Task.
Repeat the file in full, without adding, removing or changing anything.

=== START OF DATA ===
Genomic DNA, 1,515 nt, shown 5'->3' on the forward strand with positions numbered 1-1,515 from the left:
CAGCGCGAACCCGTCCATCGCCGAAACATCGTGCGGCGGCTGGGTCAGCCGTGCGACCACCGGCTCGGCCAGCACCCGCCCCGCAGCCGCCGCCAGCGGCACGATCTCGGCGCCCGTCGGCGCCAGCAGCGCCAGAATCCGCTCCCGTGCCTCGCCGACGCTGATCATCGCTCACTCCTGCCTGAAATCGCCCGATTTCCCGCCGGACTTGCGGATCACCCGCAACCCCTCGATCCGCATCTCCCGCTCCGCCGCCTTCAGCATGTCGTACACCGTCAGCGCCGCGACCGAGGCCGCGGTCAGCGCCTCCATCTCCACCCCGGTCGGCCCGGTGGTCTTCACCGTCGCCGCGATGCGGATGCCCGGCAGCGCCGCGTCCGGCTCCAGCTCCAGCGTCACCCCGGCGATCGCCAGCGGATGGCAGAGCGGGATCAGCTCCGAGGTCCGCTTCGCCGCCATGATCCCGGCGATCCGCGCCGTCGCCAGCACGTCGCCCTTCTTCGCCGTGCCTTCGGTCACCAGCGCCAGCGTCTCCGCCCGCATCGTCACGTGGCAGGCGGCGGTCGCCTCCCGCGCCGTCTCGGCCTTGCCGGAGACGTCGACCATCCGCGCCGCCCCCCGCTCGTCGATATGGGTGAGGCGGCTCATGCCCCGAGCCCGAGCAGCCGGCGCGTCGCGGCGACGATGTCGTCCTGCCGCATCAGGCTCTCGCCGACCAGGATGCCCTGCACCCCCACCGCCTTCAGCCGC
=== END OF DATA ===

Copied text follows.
Genomic DNA, 1,515 nt, shown 5'->3' on the forward strand with positions numbered 1-1,515 from the left:
CAGCGCGAACCCGTCCATCGCCGAAACATCGTGCGGCGGCTGGGTCAGCCGTGCGACCACCGGCTCGGCCAGCACCCGCCCCGCAGCCGCCGCCAGCGGCACGATCTCGGCGCCCGTCGGCGCCAGCAGCGCCAGAATCCGCTCCCGTGCCTCGCCGACGCTGATCATCGCTCACTCCTGCCTGAAATCGCCCGATTTCCCGCCGGACTTGCGGATCACCCGCAACCCCTCGATCCGCATCTCCCGCTCCGCCGCCTTCAGCATGTCGTACACCGTCAGCGCCGCGACCGAGGCCGCGGTCAGCGCCTCCATCTCCACCCCGGTCGGCCCGGTGGTCTTCACCGTCGCCGCGATGCGGATGCCCGGCAGCGCCGCGTCCGGCTCCAGCTCCAGCGTCACCCCGGCGATCGCCAGCGGATGGCAGAGCGGGATCAGCTCCGAGGTCCGCTTCGCCGCCATGATCCCGGCGATCCGCGCCGTCGCCAGCACGTCGCCCTTCTTCGCCGTGCCTTCGGTCACCAGCGCCAGCGTCTCCGCCCGCATCGTCACGTGGCAGGCGGCGGTCGCCTCCCGCGCCGTCTCGGCCTTGCCGGAGACGTCGACCATCCGCGCCGCCCCCCGCTCGTCGATATGGGTGAGGCGGCTCATGCCCCGAGCCCGAGCAGCCGGCGCGTCGCGGCGACGATGTCGTCCTGCCGCATCAGGCTCTCGCCGACCAGGATGCCCTGCACCCCCACCGCCTTCAGCCGC